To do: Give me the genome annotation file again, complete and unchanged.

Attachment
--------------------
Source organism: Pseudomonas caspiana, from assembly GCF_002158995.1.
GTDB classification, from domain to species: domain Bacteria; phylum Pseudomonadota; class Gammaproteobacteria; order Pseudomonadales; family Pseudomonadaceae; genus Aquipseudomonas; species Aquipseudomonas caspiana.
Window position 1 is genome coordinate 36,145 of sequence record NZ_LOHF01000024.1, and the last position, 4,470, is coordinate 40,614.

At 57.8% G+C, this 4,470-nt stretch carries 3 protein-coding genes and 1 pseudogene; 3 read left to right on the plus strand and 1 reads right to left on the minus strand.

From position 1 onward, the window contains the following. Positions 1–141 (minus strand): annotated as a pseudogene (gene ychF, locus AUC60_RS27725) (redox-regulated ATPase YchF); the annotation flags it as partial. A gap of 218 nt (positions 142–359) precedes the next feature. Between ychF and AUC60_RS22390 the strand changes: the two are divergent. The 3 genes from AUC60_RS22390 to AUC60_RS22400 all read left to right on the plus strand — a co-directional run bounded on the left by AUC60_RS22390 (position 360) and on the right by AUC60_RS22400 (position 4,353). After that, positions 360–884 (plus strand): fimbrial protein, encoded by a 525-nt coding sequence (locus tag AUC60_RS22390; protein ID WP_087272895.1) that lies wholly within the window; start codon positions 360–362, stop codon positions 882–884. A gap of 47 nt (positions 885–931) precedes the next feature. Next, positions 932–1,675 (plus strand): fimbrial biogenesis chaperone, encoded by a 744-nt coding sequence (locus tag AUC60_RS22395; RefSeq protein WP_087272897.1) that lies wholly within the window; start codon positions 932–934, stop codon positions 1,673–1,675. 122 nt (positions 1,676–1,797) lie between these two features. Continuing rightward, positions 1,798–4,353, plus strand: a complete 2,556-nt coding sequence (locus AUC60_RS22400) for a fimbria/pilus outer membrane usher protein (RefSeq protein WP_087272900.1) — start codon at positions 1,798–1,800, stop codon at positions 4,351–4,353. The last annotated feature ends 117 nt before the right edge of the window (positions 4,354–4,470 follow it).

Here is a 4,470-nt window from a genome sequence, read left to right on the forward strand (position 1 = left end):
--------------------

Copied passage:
Source organism: Pseudomonas caspiana, from assembly GCF_002158995.1.
GTDB classification, from domain to species: domain Bacteria; phylum Pseudomonadota; class Gammaproteobacteria; order Pseudomonadales; family Pseudomonadaceae; genus Aquipseudomonas; species Aquipseudomonas caspiana.
Window position 1 is genome coordinate 36,145 of sequence record NZ_LOHF01000024.1, and the last position, 4,470, is coordinate 40,614.

At 57.8% G+C, this 4,470-nt stretch carries 3 protein-coding genes and 1 pseudogene; 3 read left to right on the plus strand and 1 reads right to left on the minus strand.

From position 1 onward, the window contains the following. Positions 1–141 (minus strand): annotated as a pseudogene (gene ychF, locus AUC60_RS27725) (redox-regulated ATPase YchF); the annotation flags it as partial. A gap of 218 nt (positions 142–359) precedes the next feature. Between ychF and AUC60_RS22390 the strand changes: the two are divergent. The 3 genes from AUC60_RS22390 to AUC60_RS22400 all read left to right on the plus strand — a co-directional run bounded on the left by AUC60_RS22390 (position 360) and on the right by AUC60_RS22400 (position 4,353). After that, positions 360–884 (plus strand): fimbrial protein, encoded by a 525-nt coding sequence (locus tag AUC60_RS22390; protein ID WP_087272895.1) that lies wholly within the window; start codon positions 360–362, stop codon positions 882–884. A gap of 47 nt (positions 885–931) precedes the next feature. Next, positions 932–1,675 (plus strand): fimbrial biogenesis chaperone, encoded by a 744-nt coding sequence (locus tag AUC60_RS22395; RefSeq protein WP_087272897.1) that lies wholly within the window; start codon positions 932–934, stop codon positions 1,673–1,675. 122 nt (positions 1,676–1,797) lie between these two features. Continuing rightward, positions 1,798–4,353, plus strand: a complete 2,556-nt coding sequence (locus AUC60_RS22400) for a fimbria/pilus outer membrane usher protein (RefSeq protein WP_087272900.1) — start codon at positions 1,798–1,800, stop codon at positions 4,351–4,353. The last annotated feature ends 117 nt before the right edge of the window (positions 4,354–4,470 follow it).

Here is a 4,470-nt window from a genome sequence, read left to right on the forward strand (position 1 = left end):